The objective of the study was to determine whether community nurses in the Netherlands improve self-management abilities and quality of life of frail community-dwelling people. This longitudinal study was performed in the context of a larger evaluation study of the 'Zichtbare Schakels'(Visible Link) programme, conducted to determine the quality of care provided by community nurses to community-dwelling frail people in Rotterdam, the Netherlands. For the current study, clients seen by community workers in Rotterdam between July 2013 and November 2014 participated. Data were gathered via personal interviews by the community nurses as part of care delivery at the start (T0; n = 220) and end of care delivery (T1; n = 111 - the remaining 109 clients were still receiving care) to evaluate and improve quality of care. We measured client's quality of life (using the EQ5D), self-management abilities (using the Self-Management Ability Scale) and background characteristics. Results showed that clients seen by the community nurses especially experience problems when it comes to usual activities and pain/discomfort. Furthermore, quality of life was much worse among clients of the community nurses (0.51) than among frail older (aged ≥70 years) people in Rotterdam (0.61), Dutch patients with chronic illnesses [CVD (0.83), COPD (0.79) or diabetes (0.83)] and older (aged ≥65 years) people who had recently been hospitalised (0.80). Significant improvements were seen in client's self-management and quality of life over time. Self-management abilities at T0 and changes in self-management abilities (T1 - T0) clearly predicted quality of life at T1. Investing in community health nurses may be beneficial for the improvement of self-management abilities and quality of life among very frail people in the community.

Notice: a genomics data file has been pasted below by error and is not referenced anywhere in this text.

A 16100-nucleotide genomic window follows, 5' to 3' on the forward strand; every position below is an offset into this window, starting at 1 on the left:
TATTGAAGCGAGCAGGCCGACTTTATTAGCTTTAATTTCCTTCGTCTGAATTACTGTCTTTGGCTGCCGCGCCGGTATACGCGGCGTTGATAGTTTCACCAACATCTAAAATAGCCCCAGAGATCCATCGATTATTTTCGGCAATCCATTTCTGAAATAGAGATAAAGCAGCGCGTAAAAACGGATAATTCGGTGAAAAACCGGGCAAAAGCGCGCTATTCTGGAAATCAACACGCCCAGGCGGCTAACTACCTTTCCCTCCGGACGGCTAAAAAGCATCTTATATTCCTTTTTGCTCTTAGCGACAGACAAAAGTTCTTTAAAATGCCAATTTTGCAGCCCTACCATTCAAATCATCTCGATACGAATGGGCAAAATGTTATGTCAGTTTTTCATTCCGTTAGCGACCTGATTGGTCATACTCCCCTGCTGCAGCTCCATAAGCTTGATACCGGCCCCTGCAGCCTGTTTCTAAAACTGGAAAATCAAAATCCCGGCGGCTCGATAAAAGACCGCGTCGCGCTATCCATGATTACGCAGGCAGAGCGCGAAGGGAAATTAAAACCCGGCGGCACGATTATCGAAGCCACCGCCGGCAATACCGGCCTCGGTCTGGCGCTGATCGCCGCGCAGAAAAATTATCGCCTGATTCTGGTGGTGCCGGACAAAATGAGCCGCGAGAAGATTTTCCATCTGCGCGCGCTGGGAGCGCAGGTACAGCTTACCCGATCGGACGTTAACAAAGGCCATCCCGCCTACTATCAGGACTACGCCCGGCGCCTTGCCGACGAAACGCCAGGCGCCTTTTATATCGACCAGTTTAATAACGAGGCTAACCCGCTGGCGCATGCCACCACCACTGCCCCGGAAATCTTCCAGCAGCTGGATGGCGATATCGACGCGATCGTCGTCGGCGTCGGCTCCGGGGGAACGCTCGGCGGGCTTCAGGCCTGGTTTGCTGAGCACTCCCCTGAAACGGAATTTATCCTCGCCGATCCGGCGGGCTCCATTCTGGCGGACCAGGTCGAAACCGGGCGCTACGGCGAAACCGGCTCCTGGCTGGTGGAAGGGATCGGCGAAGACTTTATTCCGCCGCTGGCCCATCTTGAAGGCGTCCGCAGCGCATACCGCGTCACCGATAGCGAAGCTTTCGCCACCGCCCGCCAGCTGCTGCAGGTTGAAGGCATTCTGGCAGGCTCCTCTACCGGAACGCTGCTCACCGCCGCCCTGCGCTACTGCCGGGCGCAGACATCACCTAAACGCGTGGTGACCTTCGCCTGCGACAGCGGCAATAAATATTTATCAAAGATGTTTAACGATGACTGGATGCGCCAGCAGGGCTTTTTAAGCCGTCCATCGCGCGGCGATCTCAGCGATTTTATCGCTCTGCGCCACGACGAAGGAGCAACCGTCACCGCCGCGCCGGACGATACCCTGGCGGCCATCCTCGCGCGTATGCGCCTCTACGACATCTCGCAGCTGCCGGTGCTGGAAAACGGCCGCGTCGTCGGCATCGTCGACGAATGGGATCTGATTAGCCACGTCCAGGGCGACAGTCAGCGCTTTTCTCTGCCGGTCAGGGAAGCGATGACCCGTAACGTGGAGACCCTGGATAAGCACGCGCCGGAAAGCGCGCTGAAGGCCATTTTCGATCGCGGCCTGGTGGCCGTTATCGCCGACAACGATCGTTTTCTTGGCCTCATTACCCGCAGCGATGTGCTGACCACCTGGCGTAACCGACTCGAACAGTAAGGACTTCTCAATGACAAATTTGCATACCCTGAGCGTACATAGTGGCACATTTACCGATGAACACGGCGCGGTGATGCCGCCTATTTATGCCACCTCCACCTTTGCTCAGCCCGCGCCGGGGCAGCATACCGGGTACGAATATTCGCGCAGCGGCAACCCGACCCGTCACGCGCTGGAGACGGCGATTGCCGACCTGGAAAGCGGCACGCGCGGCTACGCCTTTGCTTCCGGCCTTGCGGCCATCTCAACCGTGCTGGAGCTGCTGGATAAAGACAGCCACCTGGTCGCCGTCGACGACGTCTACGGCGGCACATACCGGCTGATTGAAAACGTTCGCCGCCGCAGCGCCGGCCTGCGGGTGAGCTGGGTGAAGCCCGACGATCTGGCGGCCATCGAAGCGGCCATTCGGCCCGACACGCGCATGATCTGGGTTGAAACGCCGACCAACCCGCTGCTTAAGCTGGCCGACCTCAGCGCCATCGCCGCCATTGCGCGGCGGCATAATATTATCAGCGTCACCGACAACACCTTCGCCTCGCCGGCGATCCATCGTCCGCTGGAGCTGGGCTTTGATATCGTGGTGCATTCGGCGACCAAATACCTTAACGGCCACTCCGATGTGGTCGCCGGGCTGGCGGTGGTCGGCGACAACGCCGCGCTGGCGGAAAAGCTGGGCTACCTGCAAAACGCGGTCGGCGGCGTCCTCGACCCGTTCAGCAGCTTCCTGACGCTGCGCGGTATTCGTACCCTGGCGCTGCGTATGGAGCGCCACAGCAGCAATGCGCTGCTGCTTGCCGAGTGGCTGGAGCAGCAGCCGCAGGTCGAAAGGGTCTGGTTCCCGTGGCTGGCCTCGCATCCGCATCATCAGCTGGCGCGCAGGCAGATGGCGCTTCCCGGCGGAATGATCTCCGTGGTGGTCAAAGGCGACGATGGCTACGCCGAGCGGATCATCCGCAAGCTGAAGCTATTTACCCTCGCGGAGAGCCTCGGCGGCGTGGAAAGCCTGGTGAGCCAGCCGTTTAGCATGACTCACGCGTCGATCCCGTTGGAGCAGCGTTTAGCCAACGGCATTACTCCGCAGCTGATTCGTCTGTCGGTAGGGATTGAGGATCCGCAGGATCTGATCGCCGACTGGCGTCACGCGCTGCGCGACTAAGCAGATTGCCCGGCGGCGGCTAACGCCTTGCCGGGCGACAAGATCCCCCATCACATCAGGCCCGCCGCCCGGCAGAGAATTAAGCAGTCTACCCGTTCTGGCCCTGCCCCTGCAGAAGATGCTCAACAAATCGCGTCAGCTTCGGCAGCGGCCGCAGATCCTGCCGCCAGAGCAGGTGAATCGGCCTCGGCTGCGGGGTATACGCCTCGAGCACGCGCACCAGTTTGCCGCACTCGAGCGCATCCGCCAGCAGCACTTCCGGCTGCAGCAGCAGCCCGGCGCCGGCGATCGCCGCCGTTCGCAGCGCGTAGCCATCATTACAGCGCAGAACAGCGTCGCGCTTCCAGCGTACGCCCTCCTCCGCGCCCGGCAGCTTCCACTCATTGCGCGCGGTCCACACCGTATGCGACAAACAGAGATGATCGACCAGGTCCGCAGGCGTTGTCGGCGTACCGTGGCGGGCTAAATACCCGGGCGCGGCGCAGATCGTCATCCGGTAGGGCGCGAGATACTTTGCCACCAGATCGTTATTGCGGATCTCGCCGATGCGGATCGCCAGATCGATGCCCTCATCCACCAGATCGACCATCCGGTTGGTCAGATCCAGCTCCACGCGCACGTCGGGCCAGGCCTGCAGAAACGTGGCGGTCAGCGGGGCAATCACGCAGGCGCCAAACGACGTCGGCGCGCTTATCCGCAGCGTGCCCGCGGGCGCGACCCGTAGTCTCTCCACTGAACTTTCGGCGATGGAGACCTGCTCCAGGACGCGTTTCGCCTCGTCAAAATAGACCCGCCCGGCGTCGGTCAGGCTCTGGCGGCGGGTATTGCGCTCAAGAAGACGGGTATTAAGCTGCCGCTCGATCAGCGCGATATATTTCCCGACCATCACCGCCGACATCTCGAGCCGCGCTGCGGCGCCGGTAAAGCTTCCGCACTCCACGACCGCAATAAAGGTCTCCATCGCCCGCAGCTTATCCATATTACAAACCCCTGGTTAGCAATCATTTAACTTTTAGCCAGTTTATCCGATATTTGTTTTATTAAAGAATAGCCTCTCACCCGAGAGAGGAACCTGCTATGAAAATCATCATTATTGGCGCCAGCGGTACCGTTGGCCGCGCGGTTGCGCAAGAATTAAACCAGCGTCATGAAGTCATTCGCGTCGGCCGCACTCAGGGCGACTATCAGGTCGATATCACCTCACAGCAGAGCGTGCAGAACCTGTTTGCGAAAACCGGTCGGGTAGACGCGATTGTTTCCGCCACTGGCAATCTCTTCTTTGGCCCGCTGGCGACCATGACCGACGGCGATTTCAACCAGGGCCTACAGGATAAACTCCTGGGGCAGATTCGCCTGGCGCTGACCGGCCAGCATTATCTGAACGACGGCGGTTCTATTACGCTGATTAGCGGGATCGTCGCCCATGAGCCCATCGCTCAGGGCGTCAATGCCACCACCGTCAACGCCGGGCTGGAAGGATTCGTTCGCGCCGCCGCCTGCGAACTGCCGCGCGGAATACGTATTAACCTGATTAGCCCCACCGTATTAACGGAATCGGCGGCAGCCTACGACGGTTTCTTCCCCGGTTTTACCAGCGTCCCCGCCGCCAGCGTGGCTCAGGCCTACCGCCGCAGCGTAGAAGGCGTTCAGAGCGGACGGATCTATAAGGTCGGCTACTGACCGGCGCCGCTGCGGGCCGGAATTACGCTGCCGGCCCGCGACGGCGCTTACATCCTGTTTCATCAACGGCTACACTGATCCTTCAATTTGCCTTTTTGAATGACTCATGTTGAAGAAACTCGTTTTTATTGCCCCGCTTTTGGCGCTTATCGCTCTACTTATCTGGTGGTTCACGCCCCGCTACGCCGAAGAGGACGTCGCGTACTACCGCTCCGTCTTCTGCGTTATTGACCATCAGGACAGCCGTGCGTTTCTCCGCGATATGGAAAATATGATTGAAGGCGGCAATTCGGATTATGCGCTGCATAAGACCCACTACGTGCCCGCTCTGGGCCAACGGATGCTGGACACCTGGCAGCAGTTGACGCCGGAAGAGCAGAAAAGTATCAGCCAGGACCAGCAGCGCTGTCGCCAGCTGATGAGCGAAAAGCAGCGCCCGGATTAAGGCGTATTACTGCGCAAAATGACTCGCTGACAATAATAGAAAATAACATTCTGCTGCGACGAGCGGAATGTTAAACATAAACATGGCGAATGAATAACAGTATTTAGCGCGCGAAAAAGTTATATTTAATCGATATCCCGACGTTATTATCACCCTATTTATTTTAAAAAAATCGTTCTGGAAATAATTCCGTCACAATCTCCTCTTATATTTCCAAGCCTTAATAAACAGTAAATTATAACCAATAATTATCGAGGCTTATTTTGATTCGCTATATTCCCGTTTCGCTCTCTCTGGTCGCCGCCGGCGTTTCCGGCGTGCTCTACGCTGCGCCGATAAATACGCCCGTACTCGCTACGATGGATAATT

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Health and Social Care in the Community
Erasmus University Rotterdam

Cramm, J., & Nieboer, A. (2016). Self-management abilities and quality of life among frail community-dwelling individuals: The role of community nurses in the Netherlands. Health and Social Care in the Community. doi:10.1111/hsc.12318